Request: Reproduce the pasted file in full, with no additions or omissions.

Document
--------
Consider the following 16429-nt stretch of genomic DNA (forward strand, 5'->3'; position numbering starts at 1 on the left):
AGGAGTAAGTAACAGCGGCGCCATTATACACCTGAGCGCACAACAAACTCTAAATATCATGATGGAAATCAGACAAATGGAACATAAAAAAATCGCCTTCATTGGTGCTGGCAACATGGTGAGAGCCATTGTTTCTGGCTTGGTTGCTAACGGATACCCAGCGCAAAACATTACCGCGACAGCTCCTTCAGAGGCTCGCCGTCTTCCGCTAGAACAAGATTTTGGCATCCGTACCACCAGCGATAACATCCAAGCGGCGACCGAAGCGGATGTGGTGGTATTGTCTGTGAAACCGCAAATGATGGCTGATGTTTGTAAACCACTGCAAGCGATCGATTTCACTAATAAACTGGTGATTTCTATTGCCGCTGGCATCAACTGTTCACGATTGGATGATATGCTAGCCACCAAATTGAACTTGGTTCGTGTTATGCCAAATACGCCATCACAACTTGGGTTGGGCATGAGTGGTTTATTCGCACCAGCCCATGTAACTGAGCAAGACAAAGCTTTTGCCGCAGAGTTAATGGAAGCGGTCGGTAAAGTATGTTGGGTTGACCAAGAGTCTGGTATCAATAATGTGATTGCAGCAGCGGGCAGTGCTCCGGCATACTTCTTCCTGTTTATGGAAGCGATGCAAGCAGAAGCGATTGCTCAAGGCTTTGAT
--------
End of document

Consider the following 16429-nt stretch of genomic DNA (forward strand, 5'->3'; position numbering starts at 1 on the left):
AGGAGTAAGTAACAGCGGCGCCATTATACACCTGAGCGCACAACAAACTCTAAATATCATGATGGAAATCAGACAAATGGAACATAAAAAAATCGCCTTCATTGGTGCTGGCAACATGGTGAGAGCCATTGTTTCTGGCTTGGTTGCTAACGGATACCCAGCGCAAAACATTACCGCGACAGCTCCTTCAGAGGCTCGCCGTCTTCCGCTAGAACAAGATTTTGGCATCCGTACCACCAGCGATAACATCCAAGCGGCGACCGAAGCGGATGTGGTGGTATTGTCTGTGAAACCGCAAATGATGGCTGATGTTTGTAAACCACTGCAAGCGATCGATTTCACTAATAAACTGGTGATTTCTATTGCCGCTGGCATCAACTGTTCACGATTGGATGATATGCTAGCCACCAAATTGAACTTGGTTCGTGTTATGCCAAATACGCCATCACAACTTGGGTTGGGCATGAGTGGTTTATTCGCACCAGCCCATGTAACTGAGCAAGACAAAGCTTTTGCCGCAGAGTTAATGGAAGCGGTCGGTAAAGTATGTTGGGTTGACCAAGAGTCTGGTATCAATAATGTGATTGCAGCAGCGGGCAGTGCTCCGGCATACTTCTTCCTGTTTATGGAAGCGATGCAAGCAGAAGCGATTGCTCAAGGCTTTGAT